It is also important to divorce the question of the phylogenetic position of Diplomonads from the issues surrounding whether they once harbored mitochondria or not. When it was assumed that they never had mitochondria, it was appealing to note their early divergence (Cavalier-Smith 1983). With questions arising regarding their amitochondrial history (e.g., Roger et al. 1998), this was taken to diminish support for early divergence. One must recognize that even if Diplomonads once had mitochondria, this only diminishes the appeal for an early divergence, not the evidence per se.

The highly reduced genome of Encephalitozoon cuniculi (a mere 1997 genes; much less than the complement of Giardia, and less than many bacteria; Katinka et al. 2001), coupled with the phylogenetic position of Microsporidia, suggests that this is a potentially good example of a late emerging, reduced eukaryotic transcription system. Significantly, the genome sequencing project of Encephalitozoon cuniculi identified a full set of RNA polymerase II general transcription factors (GTFs), including subunits of TFIID (TBP associated factors; Katinka et al. 2001). These results indicate that the fully evolved, highly complex RNAPII transcription system requires each of the GTFs for initiation, even under the immense reductive pressure encountered by Encephalitozoon cuniculi. This is in stark contrast to the absence of RNAPII GTFs in the genome of Giardia, suggesting that the RNAPII transcription system had not attained the complexity of the canonical version found in crown eukaryotes.

Other analyses of transcription in Giardia are consistent with our conclusions. Several studies have recently addressed promoter requirements of protein-encoding giardial transcripts (for review, see Adam 2001; Elmendorf et al. 2001b; Ong et al. 2002). With the exception of the highly expressed variant-specific surface protein (VSP) class of genes, the consensus that is emerging revolves around a generally A-T rich region surrounding the start site of transcription (Holberton and Marshall 1995; Elmendorf et al. 2001b). This element, functionally akin to Inr in higher eukaryotes, is sufficient and required to direct transcription of some genes (Elmendorf et al. 2001b). The regulatory information at these promoters is contained within a very short region upstream of the start site, in many cases <50 bp. Through comparisons of upstream sequences from known giardial promoters, consensus sequences corresponding to TATA-elements found in higher eukaryotes are not observed (Holberton and Marshall 1995; Elmendorf et al. 2001b). However, there appear to be loosely conserved regulatory elements located upstream of the start site, and mutation or deletion of these regions influences levels of transcription (Sun and Tai 1999; Yee et al. 2000; Elmendorf et al. 2001b; Ong et al. 2002). In addition, up to 20% of total cellular polyadenylated RNA isolated from Giardia is comprised of antisense, nonproductive RNA transcripts (Elmendorf et al. 2001a), a finding explained in part by evidence for bidirectional transcription from many giardial promoters, despite the absence of a divergently transcribed upstream gene (H. Elmendorf, pers. comm.). These data suggest relaxed constraints on transcription initiation relative to other Eucarya. Our findings provide a context for this relaxation—adoption of an altered strategy for transcription initiation at protein promoters derived from a primitive RNAPII transcription system. Coupled with our findings that Giardia has a highly degenerate TBP and lacks most of the canonical RNAPII transcription factors (including TFIIB), the data support an altered strategy for transcription initiation at protein promoters in Giardia.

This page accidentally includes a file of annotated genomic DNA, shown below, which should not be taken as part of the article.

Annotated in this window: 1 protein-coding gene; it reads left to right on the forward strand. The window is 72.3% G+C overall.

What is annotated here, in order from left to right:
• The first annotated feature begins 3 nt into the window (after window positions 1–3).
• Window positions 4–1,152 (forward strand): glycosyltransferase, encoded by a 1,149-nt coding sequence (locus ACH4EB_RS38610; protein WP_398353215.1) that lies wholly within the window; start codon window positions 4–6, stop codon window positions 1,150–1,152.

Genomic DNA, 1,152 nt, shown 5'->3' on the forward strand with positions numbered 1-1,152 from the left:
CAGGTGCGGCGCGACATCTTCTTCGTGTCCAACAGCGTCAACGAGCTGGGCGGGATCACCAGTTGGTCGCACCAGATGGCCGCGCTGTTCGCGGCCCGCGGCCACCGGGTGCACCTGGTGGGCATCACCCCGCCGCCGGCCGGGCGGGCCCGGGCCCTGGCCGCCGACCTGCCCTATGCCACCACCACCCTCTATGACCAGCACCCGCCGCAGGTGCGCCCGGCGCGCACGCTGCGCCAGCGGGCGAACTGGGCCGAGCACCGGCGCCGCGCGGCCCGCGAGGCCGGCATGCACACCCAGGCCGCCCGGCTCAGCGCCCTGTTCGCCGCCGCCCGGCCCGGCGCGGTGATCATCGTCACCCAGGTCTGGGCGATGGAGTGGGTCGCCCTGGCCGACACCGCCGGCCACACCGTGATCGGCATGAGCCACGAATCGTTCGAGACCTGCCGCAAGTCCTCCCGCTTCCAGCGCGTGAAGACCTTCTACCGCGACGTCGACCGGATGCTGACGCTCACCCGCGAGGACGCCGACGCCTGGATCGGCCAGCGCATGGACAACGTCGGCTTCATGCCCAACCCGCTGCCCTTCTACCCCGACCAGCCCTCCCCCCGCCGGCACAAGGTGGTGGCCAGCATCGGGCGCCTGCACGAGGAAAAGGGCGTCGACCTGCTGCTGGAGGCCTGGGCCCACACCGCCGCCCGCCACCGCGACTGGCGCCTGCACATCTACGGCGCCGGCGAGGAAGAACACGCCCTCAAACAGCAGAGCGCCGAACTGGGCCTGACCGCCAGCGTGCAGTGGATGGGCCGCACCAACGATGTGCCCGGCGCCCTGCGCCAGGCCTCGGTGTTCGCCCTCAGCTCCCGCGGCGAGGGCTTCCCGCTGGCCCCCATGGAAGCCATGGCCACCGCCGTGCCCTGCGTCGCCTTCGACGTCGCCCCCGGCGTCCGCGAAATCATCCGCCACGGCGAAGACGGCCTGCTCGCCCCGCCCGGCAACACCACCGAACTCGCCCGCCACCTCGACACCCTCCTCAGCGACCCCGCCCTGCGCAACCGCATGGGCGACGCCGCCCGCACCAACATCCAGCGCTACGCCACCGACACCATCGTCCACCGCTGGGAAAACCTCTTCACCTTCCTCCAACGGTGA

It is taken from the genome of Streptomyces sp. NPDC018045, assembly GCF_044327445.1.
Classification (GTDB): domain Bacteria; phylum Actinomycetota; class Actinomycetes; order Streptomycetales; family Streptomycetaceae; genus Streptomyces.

Despite idiosyncrasies such as those just described, the core of each eukaryal transcription system is present in Giardia, whereas peripheral components are absent, arguing for a transitory position of the giardial system in the evolution of eukaryal transcription. The possibility remains that the parasitic lifestyle of Giardia lamblia has led to a reduction of transcription system components, resulting in absence or high divergence. We believe this scenario is unlikely, but it would be of great interest to sequence the genome of a closely related, free-living protist, providing opportunities for comparative analyses to address issues such as these.


Sequences of RNA polymerase subunits and transcription factors used in this study were obtained through the Entrez system at the National Center for Biotechnology Information (NCBI, http://www.ncbi.nlm.nih.gov/Entrez/) (Benson et al. 2002). Ribosomal RNA sequences were retrieved from the Ribosomal Database Project (http://rdp.cme.msu.edu/html/; Maidak et al. 2001). Genome assemblies of Giardia lamblia were from the Giardia genome project (McArthur et al. 2000). ORFs were called using the program CRITICA (Badger and Olsen 1999) and TBLASTN (Altschul et al. 1997). Protein sequences (Supplemental Table S1) from crown group eukaryotes (Arabidopsis thaliana, Drosophila melanogaster, Homo sapiens, Saccharomyces cerevisiae, and Schizosaccharomyces pombe) were used to query Giardia partial genome assemblies using BLAST and profile searches [PSI-BLAST (Altschul et al. 1997) and HMMER (S. Eddy, http://hmmer.wustl.edu/) algorithms] to identify giardial homologs. These organisms were chosen because each has a completed genome sequence and is used routinely in transcriptional studies. Identified transcription components in Giardia were aligned with eukaryal and archaeal (Methanococcus jannaschii and Sulfolobus solfataricus) homologs using ClustalW (version 1.7, http://www.ebi.ac.uk/clustalw; Thompson et al. 1994). Alignments were either used directly in distance analyses or manually refined in the AE editor (T. Macke, unpubl.; Larsen et al. 1993) for subsequent phylogenetic analyses.